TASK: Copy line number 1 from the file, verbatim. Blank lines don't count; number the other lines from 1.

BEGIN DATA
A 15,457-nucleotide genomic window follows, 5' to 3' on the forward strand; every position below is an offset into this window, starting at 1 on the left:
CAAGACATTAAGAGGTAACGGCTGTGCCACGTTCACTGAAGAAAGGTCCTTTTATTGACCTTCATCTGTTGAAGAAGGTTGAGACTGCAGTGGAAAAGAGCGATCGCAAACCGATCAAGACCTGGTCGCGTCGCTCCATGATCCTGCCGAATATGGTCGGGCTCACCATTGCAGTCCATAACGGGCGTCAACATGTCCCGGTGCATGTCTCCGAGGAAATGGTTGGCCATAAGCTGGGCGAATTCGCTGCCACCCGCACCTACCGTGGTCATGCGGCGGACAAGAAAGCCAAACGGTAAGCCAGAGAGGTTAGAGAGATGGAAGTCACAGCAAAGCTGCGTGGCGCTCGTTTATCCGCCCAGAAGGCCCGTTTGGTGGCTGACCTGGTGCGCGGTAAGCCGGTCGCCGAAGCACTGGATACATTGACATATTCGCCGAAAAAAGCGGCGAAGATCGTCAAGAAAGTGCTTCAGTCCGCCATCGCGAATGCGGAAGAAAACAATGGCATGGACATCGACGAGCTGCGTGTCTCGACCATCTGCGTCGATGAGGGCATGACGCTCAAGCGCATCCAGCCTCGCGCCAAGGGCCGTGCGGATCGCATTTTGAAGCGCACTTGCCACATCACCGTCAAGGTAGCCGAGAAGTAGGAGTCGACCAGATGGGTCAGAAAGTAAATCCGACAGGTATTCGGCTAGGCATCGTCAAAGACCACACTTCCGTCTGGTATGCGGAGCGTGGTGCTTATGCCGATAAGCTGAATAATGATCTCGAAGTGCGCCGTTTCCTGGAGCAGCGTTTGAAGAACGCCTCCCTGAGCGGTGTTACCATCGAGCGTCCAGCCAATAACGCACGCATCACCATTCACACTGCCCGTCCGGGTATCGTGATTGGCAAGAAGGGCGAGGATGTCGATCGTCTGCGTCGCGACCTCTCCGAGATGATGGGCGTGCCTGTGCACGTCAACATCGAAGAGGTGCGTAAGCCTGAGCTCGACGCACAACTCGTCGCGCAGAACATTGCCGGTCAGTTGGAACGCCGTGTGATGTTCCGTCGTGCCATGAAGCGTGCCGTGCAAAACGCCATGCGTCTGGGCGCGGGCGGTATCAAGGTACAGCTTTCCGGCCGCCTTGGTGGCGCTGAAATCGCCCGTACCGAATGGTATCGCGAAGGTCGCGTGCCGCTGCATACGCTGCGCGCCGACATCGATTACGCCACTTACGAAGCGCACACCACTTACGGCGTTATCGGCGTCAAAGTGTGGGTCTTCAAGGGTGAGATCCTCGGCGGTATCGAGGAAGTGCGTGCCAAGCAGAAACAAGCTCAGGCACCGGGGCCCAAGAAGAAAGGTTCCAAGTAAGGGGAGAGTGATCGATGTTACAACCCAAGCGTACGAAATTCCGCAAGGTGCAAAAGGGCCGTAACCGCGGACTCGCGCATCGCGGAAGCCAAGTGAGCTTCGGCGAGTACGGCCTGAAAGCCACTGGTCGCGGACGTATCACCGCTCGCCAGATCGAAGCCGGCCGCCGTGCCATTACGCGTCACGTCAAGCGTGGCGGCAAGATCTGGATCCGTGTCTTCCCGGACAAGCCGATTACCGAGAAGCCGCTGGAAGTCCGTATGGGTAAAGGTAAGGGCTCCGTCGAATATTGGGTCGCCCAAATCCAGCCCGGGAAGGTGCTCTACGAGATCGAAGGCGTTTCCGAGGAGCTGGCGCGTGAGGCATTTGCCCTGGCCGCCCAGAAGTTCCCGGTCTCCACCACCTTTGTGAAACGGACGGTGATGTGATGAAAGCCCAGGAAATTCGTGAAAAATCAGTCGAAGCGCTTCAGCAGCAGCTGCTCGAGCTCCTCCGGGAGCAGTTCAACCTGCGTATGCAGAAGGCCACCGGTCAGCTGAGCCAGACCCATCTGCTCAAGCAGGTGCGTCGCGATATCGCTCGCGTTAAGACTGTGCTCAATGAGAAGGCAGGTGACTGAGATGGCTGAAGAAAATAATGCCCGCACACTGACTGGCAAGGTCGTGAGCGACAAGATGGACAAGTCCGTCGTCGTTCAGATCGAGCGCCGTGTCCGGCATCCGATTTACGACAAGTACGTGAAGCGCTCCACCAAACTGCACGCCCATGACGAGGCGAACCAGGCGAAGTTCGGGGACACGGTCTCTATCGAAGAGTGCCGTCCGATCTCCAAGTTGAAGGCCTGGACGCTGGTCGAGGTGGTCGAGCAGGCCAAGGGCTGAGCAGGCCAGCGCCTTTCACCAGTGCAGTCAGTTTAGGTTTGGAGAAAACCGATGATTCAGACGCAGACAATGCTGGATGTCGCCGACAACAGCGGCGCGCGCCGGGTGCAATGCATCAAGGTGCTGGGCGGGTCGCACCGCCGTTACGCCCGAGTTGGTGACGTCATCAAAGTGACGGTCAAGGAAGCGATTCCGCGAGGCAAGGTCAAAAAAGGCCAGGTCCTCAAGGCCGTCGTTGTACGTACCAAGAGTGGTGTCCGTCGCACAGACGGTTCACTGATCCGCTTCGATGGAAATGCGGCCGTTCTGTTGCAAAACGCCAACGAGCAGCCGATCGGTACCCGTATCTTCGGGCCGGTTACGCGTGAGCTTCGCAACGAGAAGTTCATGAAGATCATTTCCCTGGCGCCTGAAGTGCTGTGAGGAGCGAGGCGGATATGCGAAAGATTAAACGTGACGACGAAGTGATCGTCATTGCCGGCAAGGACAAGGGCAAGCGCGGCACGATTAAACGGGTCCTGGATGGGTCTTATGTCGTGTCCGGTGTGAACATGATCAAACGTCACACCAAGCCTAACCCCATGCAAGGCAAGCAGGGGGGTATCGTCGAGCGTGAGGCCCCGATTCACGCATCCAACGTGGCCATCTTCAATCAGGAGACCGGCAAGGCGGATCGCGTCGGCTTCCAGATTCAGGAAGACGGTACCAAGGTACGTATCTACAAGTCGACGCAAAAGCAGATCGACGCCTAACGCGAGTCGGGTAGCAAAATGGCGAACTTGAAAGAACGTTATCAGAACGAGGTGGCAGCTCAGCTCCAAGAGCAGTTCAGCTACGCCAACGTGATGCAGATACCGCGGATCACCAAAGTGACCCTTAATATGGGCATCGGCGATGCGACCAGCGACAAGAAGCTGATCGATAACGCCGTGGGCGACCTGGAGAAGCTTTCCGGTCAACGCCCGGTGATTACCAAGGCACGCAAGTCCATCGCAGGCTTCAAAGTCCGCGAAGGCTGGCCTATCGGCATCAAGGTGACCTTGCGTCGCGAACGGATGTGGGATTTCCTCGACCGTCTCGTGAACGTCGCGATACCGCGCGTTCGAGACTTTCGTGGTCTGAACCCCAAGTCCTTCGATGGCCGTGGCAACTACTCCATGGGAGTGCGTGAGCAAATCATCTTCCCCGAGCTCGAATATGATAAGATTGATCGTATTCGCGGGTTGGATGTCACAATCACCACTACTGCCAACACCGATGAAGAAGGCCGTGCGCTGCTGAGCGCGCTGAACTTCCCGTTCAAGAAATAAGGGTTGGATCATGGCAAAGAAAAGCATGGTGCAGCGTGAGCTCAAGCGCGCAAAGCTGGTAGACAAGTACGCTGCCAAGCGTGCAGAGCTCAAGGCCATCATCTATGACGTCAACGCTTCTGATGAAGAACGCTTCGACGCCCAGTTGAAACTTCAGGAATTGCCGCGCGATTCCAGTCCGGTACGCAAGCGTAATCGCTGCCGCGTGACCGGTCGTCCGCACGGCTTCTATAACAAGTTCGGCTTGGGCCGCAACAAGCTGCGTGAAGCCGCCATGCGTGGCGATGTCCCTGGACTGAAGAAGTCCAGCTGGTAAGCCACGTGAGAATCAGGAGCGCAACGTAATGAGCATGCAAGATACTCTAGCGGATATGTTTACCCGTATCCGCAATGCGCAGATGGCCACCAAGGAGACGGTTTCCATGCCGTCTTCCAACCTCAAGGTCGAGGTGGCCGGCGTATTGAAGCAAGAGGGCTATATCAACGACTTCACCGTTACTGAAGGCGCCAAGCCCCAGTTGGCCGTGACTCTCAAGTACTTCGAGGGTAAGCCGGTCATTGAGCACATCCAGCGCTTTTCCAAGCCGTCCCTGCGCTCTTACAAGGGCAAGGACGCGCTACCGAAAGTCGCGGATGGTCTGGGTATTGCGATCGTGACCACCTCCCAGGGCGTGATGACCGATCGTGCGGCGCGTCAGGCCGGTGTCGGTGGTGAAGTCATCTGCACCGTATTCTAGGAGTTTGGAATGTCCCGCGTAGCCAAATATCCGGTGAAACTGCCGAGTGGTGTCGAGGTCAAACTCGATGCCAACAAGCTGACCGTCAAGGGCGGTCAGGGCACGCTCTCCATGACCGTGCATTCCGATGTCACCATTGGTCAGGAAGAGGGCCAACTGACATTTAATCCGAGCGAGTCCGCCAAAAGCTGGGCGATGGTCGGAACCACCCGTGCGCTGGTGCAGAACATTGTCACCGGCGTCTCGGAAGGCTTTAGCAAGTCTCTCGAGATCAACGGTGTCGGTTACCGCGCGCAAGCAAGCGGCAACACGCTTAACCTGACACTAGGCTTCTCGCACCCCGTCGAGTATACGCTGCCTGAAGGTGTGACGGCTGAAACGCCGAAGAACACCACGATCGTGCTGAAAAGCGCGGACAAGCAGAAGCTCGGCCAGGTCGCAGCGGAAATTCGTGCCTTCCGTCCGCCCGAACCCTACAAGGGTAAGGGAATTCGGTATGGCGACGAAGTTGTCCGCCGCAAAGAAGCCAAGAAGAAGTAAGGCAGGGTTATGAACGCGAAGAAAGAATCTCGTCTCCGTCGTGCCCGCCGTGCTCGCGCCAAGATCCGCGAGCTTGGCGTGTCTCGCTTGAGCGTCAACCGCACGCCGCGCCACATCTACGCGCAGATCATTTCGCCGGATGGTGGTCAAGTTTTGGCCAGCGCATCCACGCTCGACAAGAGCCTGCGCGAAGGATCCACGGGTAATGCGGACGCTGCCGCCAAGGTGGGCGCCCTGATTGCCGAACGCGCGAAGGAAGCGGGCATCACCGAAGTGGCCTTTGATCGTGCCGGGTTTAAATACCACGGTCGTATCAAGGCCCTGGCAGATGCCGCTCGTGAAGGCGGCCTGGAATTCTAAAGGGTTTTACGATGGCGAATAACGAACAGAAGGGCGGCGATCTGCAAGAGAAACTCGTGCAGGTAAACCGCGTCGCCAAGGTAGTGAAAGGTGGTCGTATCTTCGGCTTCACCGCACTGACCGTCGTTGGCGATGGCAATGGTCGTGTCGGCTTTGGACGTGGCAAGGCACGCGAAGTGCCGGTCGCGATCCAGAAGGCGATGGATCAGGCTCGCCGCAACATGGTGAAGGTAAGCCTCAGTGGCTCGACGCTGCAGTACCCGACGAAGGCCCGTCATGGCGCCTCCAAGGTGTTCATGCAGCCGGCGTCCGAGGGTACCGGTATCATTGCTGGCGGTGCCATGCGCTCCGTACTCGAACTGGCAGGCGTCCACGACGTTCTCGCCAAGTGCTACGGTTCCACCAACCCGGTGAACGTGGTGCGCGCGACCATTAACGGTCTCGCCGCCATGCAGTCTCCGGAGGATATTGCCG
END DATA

A 15,457-nucleotide genomic window follows, 5' to 3' on the forward strand; every position below is an offset into this window, starting at 1 on the left: